Here in Zipolite, yoga classes are very reasonably priced. The classes are 1 1/2 to 2 hours long and are the best I have ever taken. I have class every morning at La Loma Linda, walking up a massive hill, and the class is worth every step up. The teachers pay attention to every student in almost every asana and speak English and Spanish for every instruction. My favorite teacher is Basque.
I love the view from my room on the Pacific in Zipolite, although the room itself is very spartan and would fit right into a convent or monastery. The towels are torn, the sheets are pilly, and the bed is one step away from having a bare spring poke me in the back. The internet service is the worst that I have experienced in Mexico. BUT I can walk outside and into the ocean, which is lovely.
I have a very nice French Canadian couple in the room next to me. We we all sitting on our communal balcony, watching some boys bury a tortoise that washed up dead. The couple saw a whale yesterday. I have to sit on the balcony more and watch the ocean. It might seem puritanical of me, but I wish the French Canadian man would wear a towel on our balcony, which we share with two other rooms. He does wear one when other men are on the balcony but thinks nothing of me having to view his schlong, while I am trying to relax. But he and his wife are very pleasant people so I just avert my eyes.
Last night I had dinner, sitting at a table literally in the main street, cheap and tasty but many flies to bat. After dinner I heard drums and gravitated to the town’s weekly African dance class, two hours long, full of dripping wet, young dancers. I knew if I tried to join them that I would be sick from eating and the heat, so I stood on the sidelines, dancing, sweating and encouraging them. They all smiled at me, and a few beauties came to dance with me occasionally.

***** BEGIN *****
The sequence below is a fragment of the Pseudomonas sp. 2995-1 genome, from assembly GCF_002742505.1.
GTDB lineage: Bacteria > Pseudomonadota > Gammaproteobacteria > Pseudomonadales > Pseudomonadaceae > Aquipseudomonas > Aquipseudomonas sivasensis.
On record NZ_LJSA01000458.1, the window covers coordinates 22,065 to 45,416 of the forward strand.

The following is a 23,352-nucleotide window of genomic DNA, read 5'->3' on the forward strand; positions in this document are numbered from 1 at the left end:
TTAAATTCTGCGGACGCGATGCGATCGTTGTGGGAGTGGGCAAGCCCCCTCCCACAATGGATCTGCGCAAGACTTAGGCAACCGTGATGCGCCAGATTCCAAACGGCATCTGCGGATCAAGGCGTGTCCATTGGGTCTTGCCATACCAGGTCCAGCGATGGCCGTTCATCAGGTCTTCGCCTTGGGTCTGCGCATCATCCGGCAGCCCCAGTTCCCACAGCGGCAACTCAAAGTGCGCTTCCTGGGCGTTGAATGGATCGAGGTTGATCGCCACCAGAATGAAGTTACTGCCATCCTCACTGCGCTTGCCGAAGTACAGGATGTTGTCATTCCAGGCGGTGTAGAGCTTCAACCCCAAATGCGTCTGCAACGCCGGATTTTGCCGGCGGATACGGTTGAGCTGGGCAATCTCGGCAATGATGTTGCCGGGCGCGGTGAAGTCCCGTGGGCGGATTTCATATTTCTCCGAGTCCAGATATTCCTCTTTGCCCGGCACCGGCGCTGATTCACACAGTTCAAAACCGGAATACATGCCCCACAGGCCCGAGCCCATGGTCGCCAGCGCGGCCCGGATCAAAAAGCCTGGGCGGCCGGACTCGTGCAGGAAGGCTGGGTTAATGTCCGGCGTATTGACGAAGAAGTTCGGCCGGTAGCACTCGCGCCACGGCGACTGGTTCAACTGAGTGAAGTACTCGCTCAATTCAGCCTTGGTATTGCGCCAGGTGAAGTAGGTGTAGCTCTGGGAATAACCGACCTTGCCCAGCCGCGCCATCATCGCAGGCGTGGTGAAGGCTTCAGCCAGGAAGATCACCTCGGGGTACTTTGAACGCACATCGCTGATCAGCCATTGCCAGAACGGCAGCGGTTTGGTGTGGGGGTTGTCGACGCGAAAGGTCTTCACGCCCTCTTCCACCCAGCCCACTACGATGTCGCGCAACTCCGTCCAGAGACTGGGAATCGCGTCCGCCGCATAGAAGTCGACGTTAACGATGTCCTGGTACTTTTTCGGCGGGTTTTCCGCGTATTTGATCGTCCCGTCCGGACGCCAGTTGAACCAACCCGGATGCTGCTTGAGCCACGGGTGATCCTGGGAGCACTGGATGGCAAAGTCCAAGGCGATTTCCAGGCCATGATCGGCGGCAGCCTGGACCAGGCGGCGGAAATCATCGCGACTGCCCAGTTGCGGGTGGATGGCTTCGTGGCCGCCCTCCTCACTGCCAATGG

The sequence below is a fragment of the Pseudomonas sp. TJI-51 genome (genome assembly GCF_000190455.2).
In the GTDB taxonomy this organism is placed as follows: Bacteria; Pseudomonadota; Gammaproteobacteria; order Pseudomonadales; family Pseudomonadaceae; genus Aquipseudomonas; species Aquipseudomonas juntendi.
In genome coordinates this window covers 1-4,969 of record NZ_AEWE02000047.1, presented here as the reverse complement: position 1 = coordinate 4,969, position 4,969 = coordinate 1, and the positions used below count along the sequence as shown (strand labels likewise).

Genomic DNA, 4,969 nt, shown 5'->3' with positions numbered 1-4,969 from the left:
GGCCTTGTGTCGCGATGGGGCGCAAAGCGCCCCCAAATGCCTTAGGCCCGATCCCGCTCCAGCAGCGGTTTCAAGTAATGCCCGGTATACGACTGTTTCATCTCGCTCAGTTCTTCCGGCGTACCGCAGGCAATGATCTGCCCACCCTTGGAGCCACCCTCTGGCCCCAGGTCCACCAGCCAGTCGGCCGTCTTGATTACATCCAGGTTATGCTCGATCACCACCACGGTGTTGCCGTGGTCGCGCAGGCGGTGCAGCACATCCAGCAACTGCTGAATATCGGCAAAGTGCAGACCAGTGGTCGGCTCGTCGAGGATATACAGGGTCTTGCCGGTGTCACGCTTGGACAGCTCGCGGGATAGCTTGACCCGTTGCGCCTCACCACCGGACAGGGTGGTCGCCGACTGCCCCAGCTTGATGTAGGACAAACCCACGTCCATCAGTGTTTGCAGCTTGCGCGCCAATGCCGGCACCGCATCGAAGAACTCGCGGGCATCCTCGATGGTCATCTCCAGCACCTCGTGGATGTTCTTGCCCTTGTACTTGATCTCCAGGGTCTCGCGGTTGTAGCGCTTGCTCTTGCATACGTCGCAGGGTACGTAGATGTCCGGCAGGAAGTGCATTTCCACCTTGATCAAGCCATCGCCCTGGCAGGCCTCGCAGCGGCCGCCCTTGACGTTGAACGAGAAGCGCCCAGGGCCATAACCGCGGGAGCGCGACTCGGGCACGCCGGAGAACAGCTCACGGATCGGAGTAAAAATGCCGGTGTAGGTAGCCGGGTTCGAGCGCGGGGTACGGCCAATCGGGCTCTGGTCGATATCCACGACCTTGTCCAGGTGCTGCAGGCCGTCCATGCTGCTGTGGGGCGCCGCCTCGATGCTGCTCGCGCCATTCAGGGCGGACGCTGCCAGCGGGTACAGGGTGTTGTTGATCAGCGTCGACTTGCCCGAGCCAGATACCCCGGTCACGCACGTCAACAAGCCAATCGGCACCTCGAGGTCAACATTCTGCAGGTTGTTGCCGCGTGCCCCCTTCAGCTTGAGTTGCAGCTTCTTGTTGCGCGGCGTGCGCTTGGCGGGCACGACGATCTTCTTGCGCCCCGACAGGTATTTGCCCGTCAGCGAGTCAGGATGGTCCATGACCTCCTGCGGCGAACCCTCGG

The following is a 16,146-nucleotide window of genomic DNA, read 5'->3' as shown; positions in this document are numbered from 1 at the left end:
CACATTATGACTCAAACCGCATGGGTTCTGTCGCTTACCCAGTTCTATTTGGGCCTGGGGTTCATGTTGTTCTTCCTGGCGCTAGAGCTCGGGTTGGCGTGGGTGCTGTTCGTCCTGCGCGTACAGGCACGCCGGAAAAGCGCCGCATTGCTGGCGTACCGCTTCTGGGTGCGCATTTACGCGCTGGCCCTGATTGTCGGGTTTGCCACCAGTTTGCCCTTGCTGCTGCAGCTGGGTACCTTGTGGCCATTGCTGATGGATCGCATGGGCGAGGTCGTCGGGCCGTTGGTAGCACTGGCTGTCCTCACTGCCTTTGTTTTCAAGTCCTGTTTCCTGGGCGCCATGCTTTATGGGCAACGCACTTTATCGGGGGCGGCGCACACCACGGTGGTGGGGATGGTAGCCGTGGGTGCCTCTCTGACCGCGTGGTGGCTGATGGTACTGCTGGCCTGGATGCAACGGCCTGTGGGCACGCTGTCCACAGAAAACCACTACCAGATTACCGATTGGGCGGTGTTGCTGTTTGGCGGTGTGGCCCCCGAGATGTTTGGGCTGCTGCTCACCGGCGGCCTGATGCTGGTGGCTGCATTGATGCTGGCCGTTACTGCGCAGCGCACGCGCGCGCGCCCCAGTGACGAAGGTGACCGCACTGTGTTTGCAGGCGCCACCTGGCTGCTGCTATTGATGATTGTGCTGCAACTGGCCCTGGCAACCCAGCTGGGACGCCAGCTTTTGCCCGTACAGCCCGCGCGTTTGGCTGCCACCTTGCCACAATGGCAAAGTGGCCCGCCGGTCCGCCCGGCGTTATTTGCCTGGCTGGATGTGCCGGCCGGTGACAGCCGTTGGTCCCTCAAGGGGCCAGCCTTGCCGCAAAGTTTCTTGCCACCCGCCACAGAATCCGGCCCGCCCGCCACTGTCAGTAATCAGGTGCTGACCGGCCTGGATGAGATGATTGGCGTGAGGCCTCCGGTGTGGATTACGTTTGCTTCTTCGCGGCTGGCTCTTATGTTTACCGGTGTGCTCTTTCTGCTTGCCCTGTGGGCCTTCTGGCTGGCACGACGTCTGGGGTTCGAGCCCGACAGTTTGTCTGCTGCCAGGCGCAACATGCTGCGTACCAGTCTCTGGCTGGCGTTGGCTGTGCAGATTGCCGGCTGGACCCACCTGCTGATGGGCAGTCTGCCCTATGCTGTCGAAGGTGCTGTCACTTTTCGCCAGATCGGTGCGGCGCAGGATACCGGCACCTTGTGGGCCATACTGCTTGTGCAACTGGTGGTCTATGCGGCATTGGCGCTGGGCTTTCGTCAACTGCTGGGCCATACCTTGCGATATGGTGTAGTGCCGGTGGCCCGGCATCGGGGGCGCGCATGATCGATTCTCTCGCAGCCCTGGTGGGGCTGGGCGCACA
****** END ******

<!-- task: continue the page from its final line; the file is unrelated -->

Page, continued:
Now we will see how many of you read this to the end; please let me know because this is the GOOD part. I stopped wearing a bra as soon as I arrived, along with earrings and lipstick. Yesterday I had another new experience – I played in the Pacific, topless! I have been tempted; the French Canadian woman next door said I would love it, and I did! However, I waited until mid-afternoon when there were few people around, walked to the water in my muu-muu and hat, shucked them off and ran into the water. I played for a while, jumping waves and having the time of my life, then ran out and flung on my muu-muu. You can take the girl out of MN but….
I was just outside on my communal balcony, watching the stars fading and the first light of dawn on the Pacific. Last night was Saturday, and rather than go to sleep after watching a movie (a young Brit put Popcorn Time, which is even legal, on my computer for me), I wrapped myself in my sarong and followed the beach to the music. The stars were the most brilliant since I left my farm in Wisconsin.